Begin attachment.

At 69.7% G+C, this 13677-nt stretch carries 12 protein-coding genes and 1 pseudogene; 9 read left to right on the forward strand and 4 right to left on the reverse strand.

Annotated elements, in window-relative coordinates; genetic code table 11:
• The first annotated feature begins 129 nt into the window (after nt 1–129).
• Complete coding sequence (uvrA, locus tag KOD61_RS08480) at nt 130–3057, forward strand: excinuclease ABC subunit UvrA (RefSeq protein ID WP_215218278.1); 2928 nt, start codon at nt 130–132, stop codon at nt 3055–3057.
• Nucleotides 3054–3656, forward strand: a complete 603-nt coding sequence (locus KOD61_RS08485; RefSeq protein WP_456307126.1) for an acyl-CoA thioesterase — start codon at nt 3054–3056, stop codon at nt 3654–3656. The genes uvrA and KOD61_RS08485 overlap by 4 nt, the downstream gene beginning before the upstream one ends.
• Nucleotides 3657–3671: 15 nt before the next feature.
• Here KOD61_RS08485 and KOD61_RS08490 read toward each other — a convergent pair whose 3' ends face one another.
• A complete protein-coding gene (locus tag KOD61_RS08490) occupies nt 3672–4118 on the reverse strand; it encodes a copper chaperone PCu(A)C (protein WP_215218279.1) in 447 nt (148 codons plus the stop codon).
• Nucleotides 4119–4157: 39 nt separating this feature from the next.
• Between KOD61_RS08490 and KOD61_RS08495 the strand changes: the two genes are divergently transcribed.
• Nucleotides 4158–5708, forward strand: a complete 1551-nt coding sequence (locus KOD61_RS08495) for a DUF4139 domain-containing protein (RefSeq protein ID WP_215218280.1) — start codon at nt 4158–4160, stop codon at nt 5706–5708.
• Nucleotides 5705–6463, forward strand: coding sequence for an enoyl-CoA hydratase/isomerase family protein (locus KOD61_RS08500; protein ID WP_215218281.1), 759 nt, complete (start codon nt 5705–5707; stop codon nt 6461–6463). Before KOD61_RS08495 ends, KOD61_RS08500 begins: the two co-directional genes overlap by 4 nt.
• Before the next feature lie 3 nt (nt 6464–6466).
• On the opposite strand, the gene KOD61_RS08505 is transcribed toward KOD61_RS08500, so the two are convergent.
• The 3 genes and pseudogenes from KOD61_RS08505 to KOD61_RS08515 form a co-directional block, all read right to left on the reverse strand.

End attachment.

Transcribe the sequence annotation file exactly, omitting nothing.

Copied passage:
At 69.7% G+C, this 13677-nt stretch carries 12 protein-coding genes and 1 pseudogene; 9 read left to right on the forward strand and 4 right to left on the reverse strand.

Annotated elements, in window-relative coordinates; genetic code table 11:
• The first annotated feature begins 129 nt into the window (after nt 1–129).
• Complete coding sequence (uvrA, locus tag KOD61_RS08480) at nt 130–3057, forward strand: excinuclease ABC subunit UvrA (RefSeq protein ID WP_215218278.1); 2928 nt, start codon at nt 130–132, stop codon at nt 3055–3057.
• Nucleotides 3054–3656, forward strand: a complete 603-nt coding sequence (locus KOD61_RS08485; RefSeq protein WP_456307126.1) for an acyl-CoA thioesterase — start codon at nt 3054–3056, stop codon at nt 3654–3656. The genes uvrA and KOD61_RS08485 overlap by 4 nt, the downstream gene beginning before the upstream one ends.
• Nucleotides 3657–3671: 15 nt before the next feature.
• Here KOD61_RS08485 and KOD61_RS08490 read toward each other — a convergent pair whose 3' ends face one another.
• A complete protein-coding gene (locus tag KOD61_RS08490) occupies nt 3672–4118 on the reverse strand; it encodes a copper chaperone PCu(A)C (protein WP_215218279.1) in 447 nt (148 codons plus the stop codon).
• Nucleotides 4119–4157: 39 nt separating this feature from the next.
• Between KOD61_RS08490 and KOD61_RS08495 the strand changes: the two genes are divergently transcribed.
• Nucleotides 4158–5708, forward strand: a complete 1551-nt coding sequence (locus KOD61_RS08495) for a DUF4139 domain-containing protein (RefSeq protein ID WP_215218280.1) — start codon at nt 4158–4160, stop codon at nt 5706–5708.
• Nucleotides 5705–6463, forward strand: coding sequence for an enoyl-CoA hydratase/isomerase family protein (locus KOD61_RS08500; protein ID WP_215218281.1), 759 nt, complete (start codon nt 5705–5707; stop codon nt 6461–6463). Before KOD61_RS08495 ends, KOD61_RS08500 begins: the two co-directional genes overlap by 4 nt.
• Before the next feature lie 3 nt (nt 6464–6466).
• On the opposite strand, the gene KOD61_RS08505 is transcribed toward KOD61_RS08500, so the two are convergent.
• The 3 genes and pseudogenes from KOD61_RS08505 to KOD61_RS08515 form a co-directional block, all read right to left on the reverse strand.